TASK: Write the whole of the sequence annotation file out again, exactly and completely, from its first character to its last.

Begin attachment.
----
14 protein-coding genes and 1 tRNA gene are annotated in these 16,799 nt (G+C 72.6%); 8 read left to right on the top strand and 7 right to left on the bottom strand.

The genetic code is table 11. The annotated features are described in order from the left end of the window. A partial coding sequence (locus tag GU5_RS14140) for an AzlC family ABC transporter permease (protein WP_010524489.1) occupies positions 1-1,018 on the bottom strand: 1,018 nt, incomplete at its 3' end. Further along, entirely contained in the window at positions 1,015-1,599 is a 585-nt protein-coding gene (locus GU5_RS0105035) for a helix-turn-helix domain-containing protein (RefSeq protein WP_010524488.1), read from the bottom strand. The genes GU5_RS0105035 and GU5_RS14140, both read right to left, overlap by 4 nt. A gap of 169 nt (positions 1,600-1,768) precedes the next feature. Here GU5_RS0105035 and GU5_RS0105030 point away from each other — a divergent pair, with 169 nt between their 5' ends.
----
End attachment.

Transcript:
14 protein-coding genes and 1 tRNA gene are annotated in these 16,799 nt (G+C 72.6%); 8 read left to right on the top strand and 7 right to left on the bottom strand.

The genetic code is table 11. The annotated features are described in order from the left end of the window. A partial coding sequence (locus tag GU5_RS14140) for an AzlC family ABC transporter permease (protein WP_010524489.1) occupies positions 1-1,018 on the bottom strand: 1,018 nt, incomplete at its 3' end. Further along, entirely contained in the window at positions 1,015-1,599 is a 585-nt protein-coding gene (locus GU5_RS0105035) for a helix-turn-helix domain-containing protein (RefSeq protein WP_010524488.1), read from the bottom strand. The genes GU5_RS0105035 and GU5_RS14140, both read right to left, overlap by 4 nt. A gap of 169 nt (positions 1,600-1,768) precedes the next feature. Here GU5_RS0105035 and GU5_RS0105030 point away from each other — a divergent pair, with 169 nt between their 5' ends.